Start your breastfeeding off right with helpful information from non-profit Best for Babes.

Breastfeeding and Going Back To Work

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First of all, being pregnant is work. Giving birth is work. And raising kids is work. You may not get paid for it, but it does require physical and mental exertion and long hours.

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Now that we got that out there, let’s put it aside and focus on what happens when you’ve got to get back to the office. How are you going to handle those meetings, conference calls and work trips while continuing to breastfeed?  With multi-tasking of course.Spend your maternity leave establishing a good breastfeeding routine. Feed your baby on demand, whenever she shows signs of hunger. Make sure she’s latching on well for each feeding and gaining weight. And if you are having any discomfort or problems, get help as soon as possible from a lactation consultant. It will be harder to take the time to get advice once you’ve gone back to the office.

Wait at least three or four weeks after birth before introducing your baby to bottles. The sucking motion is different for a bottle, and you want your babe to get used to the real thing first. Also, you want to make sure your milk supply is well-established… and that requires a steady “demand” from your baby.

When it is bottle time, you might want another caretaker (husband, babysitter or relative) to be the one to do the feeding as some babies will refuse a bottle from mom. Be sure to show whoever will be bottle-feeding your baby the best way to bottle-feed a breastfed baby to make transitioning between bottle and breast easiest for your child. And while the baby is eating, you can spend that time pumping. Figuring out how to use the pump may seem daunting at first, but just follow the directions, or ask a friend for help, and you’ll get the hang of it soon enough.

Before you return to work (preferably before you go on maternity leave), let your supervisor know that you are going to need some time and a place to pump at work. If you have a private office with a door, you’re in luck. If not, then find a conference room or specially designated “lactation room.” And keep in mind, federal law actually requires employers to provide break time as well as a place for you to pump for up to one year after birth.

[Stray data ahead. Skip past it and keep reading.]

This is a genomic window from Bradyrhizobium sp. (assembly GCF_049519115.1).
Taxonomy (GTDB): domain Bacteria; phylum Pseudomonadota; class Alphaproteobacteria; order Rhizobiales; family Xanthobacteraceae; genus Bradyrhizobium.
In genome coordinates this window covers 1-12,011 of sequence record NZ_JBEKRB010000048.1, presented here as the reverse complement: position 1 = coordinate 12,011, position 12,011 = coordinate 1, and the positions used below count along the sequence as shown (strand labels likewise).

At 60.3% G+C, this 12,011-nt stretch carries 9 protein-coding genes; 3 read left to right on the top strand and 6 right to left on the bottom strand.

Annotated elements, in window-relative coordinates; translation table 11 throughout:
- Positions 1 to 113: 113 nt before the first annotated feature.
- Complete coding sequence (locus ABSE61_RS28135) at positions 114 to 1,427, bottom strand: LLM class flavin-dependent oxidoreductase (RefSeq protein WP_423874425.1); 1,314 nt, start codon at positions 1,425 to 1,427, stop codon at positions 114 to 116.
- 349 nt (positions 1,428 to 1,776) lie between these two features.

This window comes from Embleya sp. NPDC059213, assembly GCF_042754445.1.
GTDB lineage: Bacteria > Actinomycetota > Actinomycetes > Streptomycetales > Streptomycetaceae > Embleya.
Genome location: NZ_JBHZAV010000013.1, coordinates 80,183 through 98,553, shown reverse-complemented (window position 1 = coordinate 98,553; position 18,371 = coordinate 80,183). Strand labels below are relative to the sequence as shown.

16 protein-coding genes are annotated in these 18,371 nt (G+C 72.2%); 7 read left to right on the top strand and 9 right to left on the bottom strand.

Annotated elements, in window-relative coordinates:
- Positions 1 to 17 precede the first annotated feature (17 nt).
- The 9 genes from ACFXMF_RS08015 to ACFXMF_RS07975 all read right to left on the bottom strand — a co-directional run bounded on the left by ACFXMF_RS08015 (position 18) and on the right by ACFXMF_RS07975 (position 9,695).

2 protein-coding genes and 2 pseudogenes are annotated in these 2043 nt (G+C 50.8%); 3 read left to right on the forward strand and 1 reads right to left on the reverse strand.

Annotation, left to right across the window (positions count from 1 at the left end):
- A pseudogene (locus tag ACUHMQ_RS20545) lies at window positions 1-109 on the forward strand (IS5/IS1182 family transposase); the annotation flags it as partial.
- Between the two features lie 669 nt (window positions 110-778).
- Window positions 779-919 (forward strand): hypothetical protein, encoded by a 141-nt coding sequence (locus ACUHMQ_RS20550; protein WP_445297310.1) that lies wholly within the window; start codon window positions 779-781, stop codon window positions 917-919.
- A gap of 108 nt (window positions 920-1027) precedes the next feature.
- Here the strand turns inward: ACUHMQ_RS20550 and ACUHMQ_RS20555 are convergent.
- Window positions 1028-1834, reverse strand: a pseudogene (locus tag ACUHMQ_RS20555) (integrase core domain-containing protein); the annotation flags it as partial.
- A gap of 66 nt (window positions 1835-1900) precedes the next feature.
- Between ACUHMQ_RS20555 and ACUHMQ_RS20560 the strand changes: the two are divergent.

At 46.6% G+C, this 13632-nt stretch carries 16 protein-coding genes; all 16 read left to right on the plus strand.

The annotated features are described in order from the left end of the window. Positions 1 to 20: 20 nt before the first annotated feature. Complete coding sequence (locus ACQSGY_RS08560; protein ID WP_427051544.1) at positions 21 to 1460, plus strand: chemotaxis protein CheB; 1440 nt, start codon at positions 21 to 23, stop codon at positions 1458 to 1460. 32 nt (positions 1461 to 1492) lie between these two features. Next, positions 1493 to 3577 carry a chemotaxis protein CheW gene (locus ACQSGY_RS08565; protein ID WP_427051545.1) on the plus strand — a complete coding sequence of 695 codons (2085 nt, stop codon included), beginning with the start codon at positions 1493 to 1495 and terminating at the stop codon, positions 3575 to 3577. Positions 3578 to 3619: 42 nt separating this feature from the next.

So what type of breast pump do you need? Something that will get the job done fast. In most cases, that will mean a double electric pump so that you can pump both breasts at the same time. If you have a meeting to go to outside the office, and are concerned about having to pump, consider stashing a smaller, hand-powered pump in your bag. And if you want to really be efficient, consider getting a hands-free nursing bra so that you can pump while you’re checking emails. Just remember, if you’re on a conference call, mute the volume while you’re listening in so the other folks don’t hear the machine whirring along.

The key with all this pumping is to keep your supply in line with your baby’s demand.  In other words, any time your baby would be taking a bottle of pumped milk, you’ll need to be pumping. If you don’t, your milk supply will drop. And at the end of the day, consider leaving your pump in the office, and just bringing the bottles of milk home with you. No need to lug the pump back and forth each day.

And one more thing, if you need to go on a plane for a business trip, you can either pack the breastmilk in your checked baggage, or bring it onto the plane in your carry on bag. Just be aware of these rules from the TSA.

Finally, consider this tactic as well: breastfeed your baby right before you leave for work in the morning, and as soon as you get home.  It’s one sure-fire way to unwind and bond.

About Andi

Andi Silverman is the author of "Mama Knows Breast: A Beginner's Guide to Breastfeeding." She is also a digital marketing consultant for Nosy Crow, a children's book and app publisher. Andi blogs at mamaknowsbreast.com and can be found on Twitter @AndiSilverman.

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